The nature and nuances of interest rates

Faruk Mainuddin | Update:

TkAt a time when discussions and debate over the interest rates have reached a height, there is need to review certain factors considering that the demands, recommendations and commitments to reduce interest rates have failed to achieve the desired results. Actually, interest rates do not depend on any of this. We must keep in mind, when interest rates were gradually coming down in the banking sector, when these rates on bank loans fell to single digits, when big industries and businesses haggled with the banks and forced them to bring the interest rates on the loans down to 7 to 8 per cent, it was then that interest on deposits fell dismally low.

Just as there is dissatisfaction now over the high interest rates on loans, at that time the low interest on deposits had caused concern. The common people, retired persons who depend on the interest from their savings, were struggling. But truth be told, the fall in interests rates at that time, or the present rise in interests, hasn’t come about in accordance to anyone’s wishes.

It is common knowledge that interest rates primarily depend on the demand and supply of loans. When the demand for funds or loans is high, interest rates go up. When the demand falls, so do interest rates. It can be seen like this - if loans are easily available in the market, interest rates go down. When loans are hard to come by, interest rates are bound to go up. And that is exactly what has taken place in our economy. Due to easy availability of loans towards the end of 2017, interest rates plummeted to 7 or 8 per cent. But this year, with loans become difficult to avail, interest rates have shot up. The banks which had proffered one-digit interest rates at the time, are now paying two-digit interest rates on deposits.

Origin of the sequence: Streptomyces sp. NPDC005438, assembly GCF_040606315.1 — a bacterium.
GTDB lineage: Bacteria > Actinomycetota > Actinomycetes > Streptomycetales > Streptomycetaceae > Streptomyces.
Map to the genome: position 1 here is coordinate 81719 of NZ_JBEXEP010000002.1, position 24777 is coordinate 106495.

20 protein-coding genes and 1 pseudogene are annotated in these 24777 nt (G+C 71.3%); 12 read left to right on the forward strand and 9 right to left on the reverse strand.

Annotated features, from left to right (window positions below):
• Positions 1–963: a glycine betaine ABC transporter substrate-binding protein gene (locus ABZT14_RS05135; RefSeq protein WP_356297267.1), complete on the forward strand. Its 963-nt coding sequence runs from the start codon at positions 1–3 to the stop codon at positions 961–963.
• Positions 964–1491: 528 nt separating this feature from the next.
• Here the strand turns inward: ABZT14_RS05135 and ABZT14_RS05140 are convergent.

Other than the demand and supply of loans, inflation too can have a direct impact on interest rates. The higher the inflation, the higher the interest rate. When the depositors get back their deposits, the purchasing capacity of that money decreases due to inflation. In order to make up for the eroded purchasing power of the money, interest rates have to be higher than inflation rates.

Interest rates are also linked to the rate of economic growth. If this rate is fast, the government tries to control loans by increasing interest rates in apprehension of inflation. Again, if there is a recession in the economy, initiative can be taken to revitalise the economy by reducing interest rates to increase investments.

Central banks around the world, including our central bank, take up various ways and means to control loans through their respective monetary policies. Interest rates also depend on the efforts to control loans by mean of cash reserve ratio (CRR) and statutory liquidity ratio (SLR), bank rates, etc.

The above-mentioned regulators in determining and controlling interest rates are part of the macroeconomic system and trend, so none of these take place as the result of efforts by any institution of individual. There is a regulator outside all of this that is not related to interest links in the macro-economy. This is the interest rates determined on the assessment and evaluation by the banks as part of their credit risk management. The banks which provide loans have varying degrees of credit risk in their loans. As part of that risk management, the banks may fix higher interest rates on the riskier collateral-free loans. That is why in our banking sector, interest rates are highest for collateral-free consumer loans and unsecured credit card loans.

There are two economic theories about determining interest rates. In classical economics, interest was seen as a reward for savings. Capital was supplied from the savings of the common man. And the demand for capital was created when entrepreneurs and businessmen took loans from those savings and invested these funds. According to classical economists, interest rates are determined by the market competition between the large number of suppliers and users in the capital market. If the supply of capital is high or if the demand is low, interest rates go down. If supply is low and demand is high, interest rates go up. Followers of this theory believe that interest is a reward for the savers who do not enjoy the benefits of their savings at present, but in the future. That is why if interest rates are high, more capital suppliers, that is the savers, will spend less and save more.